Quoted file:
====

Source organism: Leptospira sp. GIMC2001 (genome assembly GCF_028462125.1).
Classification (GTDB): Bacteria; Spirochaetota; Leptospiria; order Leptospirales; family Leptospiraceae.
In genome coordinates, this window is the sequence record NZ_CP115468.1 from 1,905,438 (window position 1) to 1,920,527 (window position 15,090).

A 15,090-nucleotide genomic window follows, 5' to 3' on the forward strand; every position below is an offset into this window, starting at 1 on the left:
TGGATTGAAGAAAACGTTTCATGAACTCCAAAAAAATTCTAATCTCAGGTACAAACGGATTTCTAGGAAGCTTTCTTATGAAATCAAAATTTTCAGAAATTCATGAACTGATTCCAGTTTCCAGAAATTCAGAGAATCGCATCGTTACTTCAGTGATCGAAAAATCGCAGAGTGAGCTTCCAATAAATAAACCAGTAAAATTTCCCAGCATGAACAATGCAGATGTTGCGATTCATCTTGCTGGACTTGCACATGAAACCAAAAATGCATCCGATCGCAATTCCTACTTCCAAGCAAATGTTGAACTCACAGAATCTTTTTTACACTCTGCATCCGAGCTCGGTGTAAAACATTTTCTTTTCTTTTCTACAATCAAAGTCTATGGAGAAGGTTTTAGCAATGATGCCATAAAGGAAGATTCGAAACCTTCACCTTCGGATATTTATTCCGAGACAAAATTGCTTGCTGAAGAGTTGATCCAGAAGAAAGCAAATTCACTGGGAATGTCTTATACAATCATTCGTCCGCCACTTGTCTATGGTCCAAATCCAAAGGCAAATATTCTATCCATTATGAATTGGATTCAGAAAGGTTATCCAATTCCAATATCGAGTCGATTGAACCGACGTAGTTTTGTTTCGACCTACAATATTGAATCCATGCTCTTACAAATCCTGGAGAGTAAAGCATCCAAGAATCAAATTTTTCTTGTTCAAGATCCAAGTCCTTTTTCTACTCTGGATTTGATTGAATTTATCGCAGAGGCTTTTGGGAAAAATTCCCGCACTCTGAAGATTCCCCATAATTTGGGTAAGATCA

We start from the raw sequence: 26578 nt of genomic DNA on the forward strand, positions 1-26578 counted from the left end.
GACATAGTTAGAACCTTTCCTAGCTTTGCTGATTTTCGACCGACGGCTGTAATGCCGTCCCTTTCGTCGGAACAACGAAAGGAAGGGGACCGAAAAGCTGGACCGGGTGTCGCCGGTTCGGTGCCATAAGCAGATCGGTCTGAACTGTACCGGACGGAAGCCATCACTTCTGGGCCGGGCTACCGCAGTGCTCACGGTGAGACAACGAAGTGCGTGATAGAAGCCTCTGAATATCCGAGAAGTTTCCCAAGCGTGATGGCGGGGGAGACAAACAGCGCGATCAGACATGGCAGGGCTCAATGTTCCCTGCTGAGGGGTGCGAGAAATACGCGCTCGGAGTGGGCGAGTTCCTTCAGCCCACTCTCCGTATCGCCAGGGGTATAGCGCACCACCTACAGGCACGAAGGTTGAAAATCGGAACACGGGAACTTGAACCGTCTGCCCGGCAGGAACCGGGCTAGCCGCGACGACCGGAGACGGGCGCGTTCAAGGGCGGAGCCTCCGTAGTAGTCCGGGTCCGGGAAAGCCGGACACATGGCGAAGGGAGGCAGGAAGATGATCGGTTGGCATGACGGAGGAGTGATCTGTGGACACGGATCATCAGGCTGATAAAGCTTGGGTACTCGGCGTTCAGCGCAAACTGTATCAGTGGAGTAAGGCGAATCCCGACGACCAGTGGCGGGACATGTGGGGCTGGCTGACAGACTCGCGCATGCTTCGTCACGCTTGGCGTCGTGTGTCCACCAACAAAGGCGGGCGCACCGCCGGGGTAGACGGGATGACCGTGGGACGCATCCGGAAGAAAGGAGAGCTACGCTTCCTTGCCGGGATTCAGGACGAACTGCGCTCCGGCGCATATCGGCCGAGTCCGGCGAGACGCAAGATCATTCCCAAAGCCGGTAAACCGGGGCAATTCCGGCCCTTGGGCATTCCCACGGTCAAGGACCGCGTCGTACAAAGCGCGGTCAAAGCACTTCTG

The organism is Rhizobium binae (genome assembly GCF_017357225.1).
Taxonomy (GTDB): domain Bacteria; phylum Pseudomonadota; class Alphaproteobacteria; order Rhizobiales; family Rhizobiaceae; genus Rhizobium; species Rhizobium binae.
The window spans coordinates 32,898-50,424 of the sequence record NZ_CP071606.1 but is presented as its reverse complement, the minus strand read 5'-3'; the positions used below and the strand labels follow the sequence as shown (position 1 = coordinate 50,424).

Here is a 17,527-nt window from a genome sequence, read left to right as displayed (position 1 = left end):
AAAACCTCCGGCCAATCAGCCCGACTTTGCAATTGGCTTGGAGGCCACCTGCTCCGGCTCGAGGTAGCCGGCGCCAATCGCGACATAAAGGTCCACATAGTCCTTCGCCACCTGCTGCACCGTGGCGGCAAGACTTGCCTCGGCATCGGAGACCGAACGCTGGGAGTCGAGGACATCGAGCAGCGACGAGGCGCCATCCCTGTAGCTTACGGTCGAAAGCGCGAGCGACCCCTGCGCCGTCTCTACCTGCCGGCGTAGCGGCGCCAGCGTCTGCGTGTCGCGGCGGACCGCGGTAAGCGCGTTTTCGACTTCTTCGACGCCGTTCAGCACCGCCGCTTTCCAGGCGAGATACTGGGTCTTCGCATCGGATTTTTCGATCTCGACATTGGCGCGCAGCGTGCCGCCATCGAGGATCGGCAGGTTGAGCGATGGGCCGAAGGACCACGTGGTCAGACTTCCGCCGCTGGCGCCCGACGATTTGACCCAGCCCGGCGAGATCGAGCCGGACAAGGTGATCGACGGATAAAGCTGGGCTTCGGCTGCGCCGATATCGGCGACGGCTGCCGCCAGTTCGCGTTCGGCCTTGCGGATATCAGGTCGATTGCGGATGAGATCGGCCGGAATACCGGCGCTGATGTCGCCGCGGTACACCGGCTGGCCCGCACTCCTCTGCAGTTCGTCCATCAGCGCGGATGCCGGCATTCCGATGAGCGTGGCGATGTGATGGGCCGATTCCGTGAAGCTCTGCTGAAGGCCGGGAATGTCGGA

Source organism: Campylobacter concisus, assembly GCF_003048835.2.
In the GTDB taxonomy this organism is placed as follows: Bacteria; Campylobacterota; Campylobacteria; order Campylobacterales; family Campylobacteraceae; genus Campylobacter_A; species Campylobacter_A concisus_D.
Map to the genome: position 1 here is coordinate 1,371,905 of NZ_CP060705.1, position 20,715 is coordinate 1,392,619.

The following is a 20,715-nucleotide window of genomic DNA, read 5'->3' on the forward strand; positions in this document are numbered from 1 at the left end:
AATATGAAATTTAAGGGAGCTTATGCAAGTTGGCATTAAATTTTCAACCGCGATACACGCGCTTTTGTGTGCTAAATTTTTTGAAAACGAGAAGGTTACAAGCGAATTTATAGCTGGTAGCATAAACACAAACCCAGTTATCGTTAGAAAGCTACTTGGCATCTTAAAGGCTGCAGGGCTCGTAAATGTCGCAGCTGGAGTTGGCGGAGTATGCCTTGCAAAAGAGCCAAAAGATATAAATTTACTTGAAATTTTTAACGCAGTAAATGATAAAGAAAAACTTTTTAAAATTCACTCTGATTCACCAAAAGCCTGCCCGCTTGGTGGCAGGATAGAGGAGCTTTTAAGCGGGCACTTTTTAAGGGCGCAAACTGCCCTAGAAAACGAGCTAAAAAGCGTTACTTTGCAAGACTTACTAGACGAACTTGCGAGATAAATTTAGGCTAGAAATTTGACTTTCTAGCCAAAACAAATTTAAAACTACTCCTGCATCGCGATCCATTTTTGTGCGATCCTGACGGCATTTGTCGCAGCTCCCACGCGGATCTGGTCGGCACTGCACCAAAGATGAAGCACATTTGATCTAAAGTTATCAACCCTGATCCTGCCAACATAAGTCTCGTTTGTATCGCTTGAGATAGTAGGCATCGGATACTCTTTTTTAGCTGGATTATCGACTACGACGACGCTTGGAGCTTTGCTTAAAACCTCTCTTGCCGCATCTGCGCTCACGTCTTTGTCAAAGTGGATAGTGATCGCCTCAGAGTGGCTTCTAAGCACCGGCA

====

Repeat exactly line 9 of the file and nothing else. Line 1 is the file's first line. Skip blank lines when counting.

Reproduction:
Taxonomy (GTDB): domain Bacteria; phylum Pseudomonadota; class Alphaproteobacteria; order Rhizobiales; family Rhizobiaceae; genus Rhizobium; species Rhizobium binae.